With Peace in Mind

New York Virtuoso Singers

The New York Virtuoso Singers, conducted by Harold Rosenbaum, perform several of Nancy's most unique and challenging choral works, recorded in the beautiful acoustics of the Church of the Resurrection on Manhattan's Upper East Side.

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Track listing 

"...with peace in mind" 
Commissioned and premiered by the New York Virtuoso Singers, 2011 for the tenth anniversary of 9/11. A setting of prayers from five world religions: Jewish, Christian, Hindu, Muslim, and Native American. 
1 Introduction 
2 Sim Shalom - Hebrew Prayer for Peace 
3 Om Shanti - Hindu Prayer for Peace 
4 Largire quietem - Christian Prayer for Peace 
5 Ya Salaam - Muslim Prayer for Peace 
6 O Great Spirit - Native American Prayer for Peace 

Hymnus Matutinus 
Five poems by the fourth century Christian poet Aurelius Prudentius (348-c.415) 
Premiered by The Gregg Smith Singers, 1989. 
7 Nox, et lux 
8 Inde est 
9 Dulce Canunt Melos 
10 Venerat Occiduis 
11 Christe, redde lumen 

12 Charm Me Asleep 
poem by Robert Herrick (1591-1674) 

Songs of the Spirit 
four poems by William Blake (1757-1827) 
13 The Tyger 
14 The Sick Rose 
15 The Lamb 
16 Memory, Hither Come 

A Tennyson Tapestry 
four poems Alfred Lord Tennyson (1809-1892) 
17 The splendor Falls 
18 O Swallow (premiered by the Dale Warland Singers) 
19 The Kraken 
20 Ring Out, Wild Bells

Nancy's music, besides being beautiful, is heartfelt, purposeful, dramatic and charming. When I listen to her choral music, I am drawn in, as if I am reading a novel. It was fun to record with a large cast of New York's top professional singers.”

— Harold Rosenbaum, Conductor, The New York Virtuoso Singers

Fanfare Magazine review
November/December issue 2012

The choral music of Nancy Wertsch is expertly written and appealing on a number of fronts. Basically tonal in its construction, her music occasionally swerves into dense textures and chords, which almost makes one forget the underlying tonality that generally pervades her writing. At other times, simple lines are skillfully woven in contrapuntal fashion, contrasting with the usual homophonic textures. Wertsch has been drawn to choral writing throughout her career, and retains a distinctive voice, while evidencing influences from the American choral tradition of Ives, Barber, Schuman, and the early Carter. 

The disc’s opener, With Peace in Mind, is a work dedicated to the memory of Karen Kruger on the occasion of the 10th anniversary of 9/11. The notes give no indication of who Karen Kruger was—perhaps a victim of the tragic events of that day? In any case, the five poems set are drawn from texts from Judaism, Christianity, Hinduism, Islam, and Native American religion, each dealing with the subject of peace, which seems as elusive now as it was a millennium ago. The work was written for the group that performs it here.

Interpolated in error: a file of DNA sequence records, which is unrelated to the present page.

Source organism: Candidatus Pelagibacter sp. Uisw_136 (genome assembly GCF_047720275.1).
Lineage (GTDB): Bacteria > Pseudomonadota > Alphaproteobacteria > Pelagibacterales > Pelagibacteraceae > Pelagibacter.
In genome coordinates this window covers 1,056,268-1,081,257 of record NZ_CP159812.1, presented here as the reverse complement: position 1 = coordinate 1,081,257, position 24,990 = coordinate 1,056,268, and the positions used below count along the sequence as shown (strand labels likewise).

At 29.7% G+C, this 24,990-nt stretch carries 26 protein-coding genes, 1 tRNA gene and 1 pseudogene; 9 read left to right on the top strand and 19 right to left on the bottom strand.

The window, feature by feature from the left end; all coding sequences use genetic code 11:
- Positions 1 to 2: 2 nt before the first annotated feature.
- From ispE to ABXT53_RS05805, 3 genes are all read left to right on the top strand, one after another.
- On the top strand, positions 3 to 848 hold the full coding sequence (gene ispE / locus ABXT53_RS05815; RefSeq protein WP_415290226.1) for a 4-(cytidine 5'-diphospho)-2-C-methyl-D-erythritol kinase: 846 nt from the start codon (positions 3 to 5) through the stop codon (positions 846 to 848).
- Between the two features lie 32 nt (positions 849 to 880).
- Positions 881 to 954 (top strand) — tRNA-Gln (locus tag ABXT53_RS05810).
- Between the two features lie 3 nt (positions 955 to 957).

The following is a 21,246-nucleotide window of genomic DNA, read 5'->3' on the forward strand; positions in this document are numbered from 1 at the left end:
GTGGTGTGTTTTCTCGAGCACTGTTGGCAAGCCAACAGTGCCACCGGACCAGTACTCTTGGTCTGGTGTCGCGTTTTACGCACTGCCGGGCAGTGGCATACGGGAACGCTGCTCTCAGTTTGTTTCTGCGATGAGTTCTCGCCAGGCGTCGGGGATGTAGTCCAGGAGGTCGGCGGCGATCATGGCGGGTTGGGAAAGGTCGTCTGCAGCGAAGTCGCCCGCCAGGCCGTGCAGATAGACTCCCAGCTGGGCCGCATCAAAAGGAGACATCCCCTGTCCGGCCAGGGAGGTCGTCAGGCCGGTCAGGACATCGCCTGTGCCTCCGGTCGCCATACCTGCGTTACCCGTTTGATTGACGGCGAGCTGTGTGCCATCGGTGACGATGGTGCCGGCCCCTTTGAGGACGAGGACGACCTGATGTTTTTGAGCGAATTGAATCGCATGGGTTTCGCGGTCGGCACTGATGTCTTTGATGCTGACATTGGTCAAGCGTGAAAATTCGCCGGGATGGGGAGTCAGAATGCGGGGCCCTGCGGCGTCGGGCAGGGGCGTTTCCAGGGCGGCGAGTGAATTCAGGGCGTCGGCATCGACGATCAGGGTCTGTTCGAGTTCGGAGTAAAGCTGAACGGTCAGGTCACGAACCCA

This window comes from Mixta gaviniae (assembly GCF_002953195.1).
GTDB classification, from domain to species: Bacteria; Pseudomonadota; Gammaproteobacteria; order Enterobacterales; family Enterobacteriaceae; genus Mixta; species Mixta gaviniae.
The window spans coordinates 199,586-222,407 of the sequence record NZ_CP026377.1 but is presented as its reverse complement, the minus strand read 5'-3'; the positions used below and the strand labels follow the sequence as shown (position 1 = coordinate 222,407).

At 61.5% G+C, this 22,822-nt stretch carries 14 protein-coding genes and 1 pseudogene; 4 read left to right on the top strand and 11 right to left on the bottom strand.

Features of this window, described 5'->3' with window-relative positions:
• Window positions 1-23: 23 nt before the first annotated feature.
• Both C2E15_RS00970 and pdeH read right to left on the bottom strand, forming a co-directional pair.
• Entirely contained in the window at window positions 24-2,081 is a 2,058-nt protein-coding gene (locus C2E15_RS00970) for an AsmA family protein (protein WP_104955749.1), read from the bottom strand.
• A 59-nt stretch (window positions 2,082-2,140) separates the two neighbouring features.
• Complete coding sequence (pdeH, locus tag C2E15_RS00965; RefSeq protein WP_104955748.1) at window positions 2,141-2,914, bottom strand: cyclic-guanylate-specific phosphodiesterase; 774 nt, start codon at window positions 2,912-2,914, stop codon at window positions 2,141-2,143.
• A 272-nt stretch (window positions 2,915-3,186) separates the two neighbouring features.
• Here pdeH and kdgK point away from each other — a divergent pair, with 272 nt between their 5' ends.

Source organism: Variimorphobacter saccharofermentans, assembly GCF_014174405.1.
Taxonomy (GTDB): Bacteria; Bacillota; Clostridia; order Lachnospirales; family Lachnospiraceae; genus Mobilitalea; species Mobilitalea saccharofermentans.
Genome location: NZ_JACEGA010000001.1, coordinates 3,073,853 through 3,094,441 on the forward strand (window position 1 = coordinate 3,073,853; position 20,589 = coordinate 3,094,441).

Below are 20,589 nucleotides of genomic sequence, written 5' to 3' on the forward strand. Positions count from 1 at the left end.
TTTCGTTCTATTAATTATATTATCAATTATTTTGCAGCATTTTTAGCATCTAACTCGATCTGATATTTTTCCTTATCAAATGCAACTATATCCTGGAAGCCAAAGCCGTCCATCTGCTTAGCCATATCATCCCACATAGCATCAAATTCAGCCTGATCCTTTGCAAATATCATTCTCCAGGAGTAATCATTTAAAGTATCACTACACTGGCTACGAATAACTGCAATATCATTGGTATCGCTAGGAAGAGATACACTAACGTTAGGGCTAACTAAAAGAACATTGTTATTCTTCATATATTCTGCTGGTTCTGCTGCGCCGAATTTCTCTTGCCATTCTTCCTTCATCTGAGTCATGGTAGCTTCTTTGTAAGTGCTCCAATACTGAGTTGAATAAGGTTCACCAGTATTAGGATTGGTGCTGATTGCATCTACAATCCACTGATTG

Similar in effect is Hymnus Matutinus, written on commission from the Gregg Smith Singers, setting the earthy Latin texts of Prudentius, a Christian poet born in 348. The composer notes that she wrote the whole of this work away from the keyboard. Assuming that this statement implies that she wrote at least some of the other music at the keyboard, one notices no difference in the style or quality of the music as a result, suggesting that she has a very well-developed ear. More than in most of the other works recorded here, I note her use of vigorous and syncopated rhythmic devices. 

 Charm Me Asleep is the earliest work included in this recital, and was responsible for the commission of the previous work. Wertsch was singing with the Gregg Smith Singers in 1984 when she wrote this appealing music, with its constant harmonic shifts to unexpected tonal regions. Songs of the Spirit sets several of William Blake’s poems, including The Tyger, which has been set by many (including my erstwhile teacher, John Eaton). Included in this work are several soprano solos the composer wrote especially for her daughter, a member of a high school choir. Harmonies are rich, with much movement in parallel motion of the various parts. The underlying mysticism of Blake’s poetry is suggested by the title of the work. 

 The CD closes with A Tennyson Tapestry. One of that poet’s best-known poems is The Kraken, a text dealing with a leviathan of the ocean depths awaking from his slumbers. Eschewing sopranos, the composer evokes a mood of profundity, murkiness, and slow motion, with the basses required to sing almost lower than the limit of human perception. It all works splendidly, dramatically underscoring Tennyson’s text. The last of the poems is his Ring Out, Wild Bells, and the wild tintinnabulation at the end forms a dramatic close to the disc. 

 The New York Virtuoso Singers, under the capable leadership of Harold Rosenbaum, achieve a superb blend, enhanced by meticulous intonation (not an easy feat where there are no instruments upon which to secure one’s tuning). This is a remarkable CD in every parameter, and is highly recommended to anyone with the slightest interest in superb choral music and performance. My choral-conducting wife also liked it, so it receives two thumbs up. 

 — David DeBoor Canfield

Her music is deeply spiritual, deeply personal, and deeply expressive.”

— Kent Tritle, The Choral Mix, WQXR, NY

recording of Nancy's choral music